How do you get bluebottles in Canberra’s Lake Burley Griffin? When Ocius Technologies bring them to town for a demo.
Both Bob and Bruce, Ocius’ Bluebottle class of unmanned surface vessels (USVs), were on deck in the nation’s capital in the wake of their recent successful trial off the coast of Ulladulla in NSW. The trial saw the pair of USVs complete six weeks of endurance and intelligent networking trials in a designated Australian Maritime Safety Authority (AMSA) approved ‘box’ off the NSW coast.
“The ability to monitor large swathes of ocean for a disruptively low cost is what we do,” Ocius founder and CEO Robert Dane said at the demonstration, saying that the data and learnings of the trial are being reflected on now.
The pair of Bluebottle class USVs have evolved significantly over the past few years, having begun life in 2015 as a Capability Technology Demonstrator program. This proved a significant contract and Ocius with partner Thales Australia developed the 18' prototype 'Bruce' for anti-submarine warfare (ASW), which was demonstrated to Navy in August 2017.
In September 2018, Ocius was awarded its second defence contract under the Defence Innovation Hub to build an intelligent “Command and Control (C2) network” of persistent unmanned surface vessels.
In November 2019 Bruce participated in the Autonomous Warrior War games in Jervis Bay. Due to extreme weather Bruce was often the only USV operating. Ocius' intelligent C2 system was used to control another Navy WAMV catamaran and two DSTG UUVs.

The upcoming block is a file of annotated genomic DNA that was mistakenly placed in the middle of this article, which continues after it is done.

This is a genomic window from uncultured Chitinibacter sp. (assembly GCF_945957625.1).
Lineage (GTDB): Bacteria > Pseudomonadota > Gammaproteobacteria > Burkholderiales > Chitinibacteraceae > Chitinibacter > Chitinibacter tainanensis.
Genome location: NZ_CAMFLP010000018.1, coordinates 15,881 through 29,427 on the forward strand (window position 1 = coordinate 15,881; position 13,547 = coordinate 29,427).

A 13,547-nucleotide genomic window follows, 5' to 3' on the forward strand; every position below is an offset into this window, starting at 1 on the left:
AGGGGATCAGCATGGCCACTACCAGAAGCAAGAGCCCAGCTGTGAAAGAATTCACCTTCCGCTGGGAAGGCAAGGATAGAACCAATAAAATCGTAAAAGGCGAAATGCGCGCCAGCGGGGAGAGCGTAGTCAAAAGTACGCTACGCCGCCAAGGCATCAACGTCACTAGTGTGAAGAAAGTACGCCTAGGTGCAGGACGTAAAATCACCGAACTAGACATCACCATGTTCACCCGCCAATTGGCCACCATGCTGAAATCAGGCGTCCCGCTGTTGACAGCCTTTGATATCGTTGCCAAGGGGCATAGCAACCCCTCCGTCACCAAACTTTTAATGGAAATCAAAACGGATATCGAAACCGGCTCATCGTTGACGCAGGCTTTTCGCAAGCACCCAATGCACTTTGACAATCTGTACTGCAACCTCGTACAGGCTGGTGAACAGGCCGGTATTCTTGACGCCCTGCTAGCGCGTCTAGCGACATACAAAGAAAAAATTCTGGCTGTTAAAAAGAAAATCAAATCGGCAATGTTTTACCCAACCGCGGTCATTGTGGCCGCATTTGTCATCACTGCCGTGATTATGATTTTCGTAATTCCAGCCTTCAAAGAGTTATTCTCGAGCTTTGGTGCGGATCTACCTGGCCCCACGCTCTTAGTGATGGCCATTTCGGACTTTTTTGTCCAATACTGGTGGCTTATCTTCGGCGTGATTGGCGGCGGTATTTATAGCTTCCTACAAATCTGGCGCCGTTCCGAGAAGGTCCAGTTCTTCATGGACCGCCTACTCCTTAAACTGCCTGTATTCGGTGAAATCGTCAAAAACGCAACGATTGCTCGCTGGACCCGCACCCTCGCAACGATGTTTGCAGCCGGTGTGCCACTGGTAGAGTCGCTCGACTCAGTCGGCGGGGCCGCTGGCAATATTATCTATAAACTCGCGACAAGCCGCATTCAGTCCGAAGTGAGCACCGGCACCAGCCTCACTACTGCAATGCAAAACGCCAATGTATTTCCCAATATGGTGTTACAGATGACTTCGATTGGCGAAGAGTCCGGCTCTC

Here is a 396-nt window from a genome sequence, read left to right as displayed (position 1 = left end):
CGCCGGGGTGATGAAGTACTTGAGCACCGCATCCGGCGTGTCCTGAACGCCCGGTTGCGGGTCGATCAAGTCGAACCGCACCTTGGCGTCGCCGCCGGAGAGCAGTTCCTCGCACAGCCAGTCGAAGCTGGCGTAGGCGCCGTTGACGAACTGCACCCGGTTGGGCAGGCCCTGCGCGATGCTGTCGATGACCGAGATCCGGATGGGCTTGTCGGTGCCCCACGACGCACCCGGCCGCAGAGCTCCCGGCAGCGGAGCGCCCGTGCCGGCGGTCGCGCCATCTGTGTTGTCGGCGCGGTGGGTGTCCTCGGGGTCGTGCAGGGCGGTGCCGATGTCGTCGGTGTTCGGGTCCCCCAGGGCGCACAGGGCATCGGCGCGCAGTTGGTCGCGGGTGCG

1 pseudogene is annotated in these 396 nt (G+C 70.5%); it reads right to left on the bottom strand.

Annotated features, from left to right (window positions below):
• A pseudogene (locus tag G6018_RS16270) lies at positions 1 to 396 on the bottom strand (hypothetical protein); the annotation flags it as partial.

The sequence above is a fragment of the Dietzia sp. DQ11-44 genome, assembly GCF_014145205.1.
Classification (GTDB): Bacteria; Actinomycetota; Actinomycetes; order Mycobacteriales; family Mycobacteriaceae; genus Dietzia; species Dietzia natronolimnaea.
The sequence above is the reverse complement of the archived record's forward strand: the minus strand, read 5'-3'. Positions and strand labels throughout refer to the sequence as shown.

The rainy and sometimes snowy Canberra conditions this week were no trouble for the pair of solar powered vessels, with Bruce still managing to charge at 90 watts despite the weather conditions.
“We have an EO camera, weather, water, depth, temperature, speed and Thales’ thin line array in the water today,” Ocius’ chief Engineer Lloyd Breckenridge explained to ADM at the demonstration.
Thales Australia, building on their 30-year pedigree of underwater sensors and related IP in Australia, has been working with Ocius on both passive and active sonar technologies on the Bluebottles. The thin line array is mounted on the rear of the keel, with a winch now integrated onto the vessel.
“We’re looking at complimentary technology where Thales has been working for some time,” Gary Dawson, Thales Australia’s Vice President said, as the company is part of the Trusted Autonomous Systems CRC.
Commander Paul Hornsby, Navy’s lead for autonomous warfare systems was also enthusiastic about the system that had performed so well at Exercise Autonomous Warrior last year. He cited the fact that the demonstration was an opportunity to show people what Navy can do in this space.
“We need to take the Australian public with us on this journey,” he said. “We can do it and we’re good at it. Unmanned technologies are core to a balanced and comprehensive Navy and are part of the national shipbuilding effort.”
Commander Hornsby also confirmed to ADM that the next itineration of Exercise Autonomous Warrior is being worked by Navy right now. He is hoping to see more air, sea and ground elements involved in the next event in the series to demonstrate the networked and manned/unmanned teaming sides of the technology space.